CM . . . . Volume XVII Number 29 . . . . April 1, 2011
The Bellefontaine and Gürth wife/husband team who collaborated on ABC of Canada are back with another effective concept book for very young children. This time, they focus on the numbers from one through 10 and visually provide "things" for children to count. Each number is treated via a double page spread with the number's single sentence text being split over two lines. The first line of text provides the number and the name of the living or inanimate thing to be counted while the second line provides an explanation of what is being done and where. As this is a Canada counting book, the sentences' subjects are generally identifiably Canadian, things like maple leaves, polar bears, totem poles, canoes, and hockey players. As well, Gürth uses Canadian settings for his illustrations: snow-covered mountains, prairie grain fields, lakes and sea shores. While really young children likely won't be aware of the significance of the tulips blooming before the Parliament buildings found on the 10 page, they will likely recognize that most Canadian icon, the Mountie.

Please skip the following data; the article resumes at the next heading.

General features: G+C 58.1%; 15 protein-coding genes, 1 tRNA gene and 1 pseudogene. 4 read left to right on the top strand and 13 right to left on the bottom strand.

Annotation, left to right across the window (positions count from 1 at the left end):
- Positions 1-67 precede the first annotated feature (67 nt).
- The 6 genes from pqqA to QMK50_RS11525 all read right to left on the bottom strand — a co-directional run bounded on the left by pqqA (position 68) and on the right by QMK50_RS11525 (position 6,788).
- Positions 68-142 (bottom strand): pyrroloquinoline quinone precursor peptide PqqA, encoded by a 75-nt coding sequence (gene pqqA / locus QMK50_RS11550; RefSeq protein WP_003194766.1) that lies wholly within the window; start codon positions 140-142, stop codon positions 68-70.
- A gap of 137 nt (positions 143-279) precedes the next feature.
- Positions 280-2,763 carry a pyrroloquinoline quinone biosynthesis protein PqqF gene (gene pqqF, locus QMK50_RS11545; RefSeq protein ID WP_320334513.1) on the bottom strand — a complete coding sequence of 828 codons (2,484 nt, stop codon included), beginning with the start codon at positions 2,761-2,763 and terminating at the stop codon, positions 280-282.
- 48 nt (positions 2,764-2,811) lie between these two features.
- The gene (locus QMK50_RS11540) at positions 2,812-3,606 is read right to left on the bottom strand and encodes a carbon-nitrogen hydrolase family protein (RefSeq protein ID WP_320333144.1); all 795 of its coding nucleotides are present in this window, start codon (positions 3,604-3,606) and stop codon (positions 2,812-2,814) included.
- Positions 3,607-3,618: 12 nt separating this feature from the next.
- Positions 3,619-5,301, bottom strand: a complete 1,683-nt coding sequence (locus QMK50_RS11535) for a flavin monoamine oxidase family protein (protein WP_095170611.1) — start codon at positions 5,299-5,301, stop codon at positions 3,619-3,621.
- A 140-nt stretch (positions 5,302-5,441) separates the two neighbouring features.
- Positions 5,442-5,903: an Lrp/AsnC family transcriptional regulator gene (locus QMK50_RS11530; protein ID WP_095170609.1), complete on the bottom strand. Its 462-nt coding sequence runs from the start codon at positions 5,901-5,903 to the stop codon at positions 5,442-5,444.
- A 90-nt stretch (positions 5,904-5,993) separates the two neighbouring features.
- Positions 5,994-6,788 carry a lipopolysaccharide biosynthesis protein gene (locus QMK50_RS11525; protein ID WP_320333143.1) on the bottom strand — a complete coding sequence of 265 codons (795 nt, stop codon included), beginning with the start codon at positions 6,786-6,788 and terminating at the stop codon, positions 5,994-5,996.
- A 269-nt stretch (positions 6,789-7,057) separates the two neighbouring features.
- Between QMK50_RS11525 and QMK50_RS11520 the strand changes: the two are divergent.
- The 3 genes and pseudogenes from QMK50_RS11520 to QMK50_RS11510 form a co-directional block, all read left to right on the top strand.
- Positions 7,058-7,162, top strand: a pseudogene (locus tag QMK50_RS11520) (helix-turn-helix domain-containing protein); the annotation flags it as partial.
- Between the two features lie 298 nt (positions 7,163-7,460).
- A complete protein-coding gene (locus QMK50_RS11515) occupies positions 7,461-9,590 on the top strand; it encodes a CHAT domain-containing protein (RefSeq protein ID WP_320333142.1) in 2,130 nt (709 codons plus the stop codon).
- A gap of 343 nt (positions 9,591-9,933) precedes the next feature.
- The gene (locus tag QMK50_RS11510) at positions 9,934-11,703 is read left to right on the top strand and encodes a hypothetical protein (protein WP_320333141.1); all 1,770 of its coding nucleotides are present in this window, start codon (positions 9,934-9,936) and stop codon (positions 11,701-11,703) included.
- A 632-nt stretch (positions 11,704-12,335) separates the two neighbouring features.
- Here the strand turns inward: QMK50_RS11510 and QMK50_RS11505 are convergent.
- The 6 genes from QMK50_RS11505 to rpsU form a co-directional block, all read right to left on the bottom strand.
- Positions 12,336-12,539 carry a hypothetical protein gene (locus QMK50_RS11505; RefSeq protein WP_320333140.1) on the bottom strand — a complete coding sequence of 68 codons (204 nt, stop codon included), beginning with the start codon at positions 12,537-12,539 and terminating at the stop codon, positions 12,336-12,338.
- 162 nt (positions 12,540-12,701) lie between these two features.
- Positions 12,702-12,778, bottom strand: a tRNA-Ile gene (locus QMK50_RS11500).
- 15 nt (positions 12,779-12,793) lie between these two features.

Gürth's boldly coloured and black-outlined illustrations are most appropriate for the very young who are just learning to count, and, with one exception, the items that are to be counted are clearly delineated. The one counting task that could be a challenge for some occurs with the number nine where fishing boats overlap and may not necessarily be perceived as two boats. The book's last pair of pages provide a form of review whereby youngsters can again count groups of objects from one to 10.
An excellent first counting book!
Dave Jenkinson, CM's editor lives and counts in Winnipeg, MB.
on this title or this review, send mail to email@example.com.
Copyright © the Manitoba Library Association. Reproduction for personal
use is permitted only if this copyright notice is maintained. Any
other reproduction is prohibited without permission.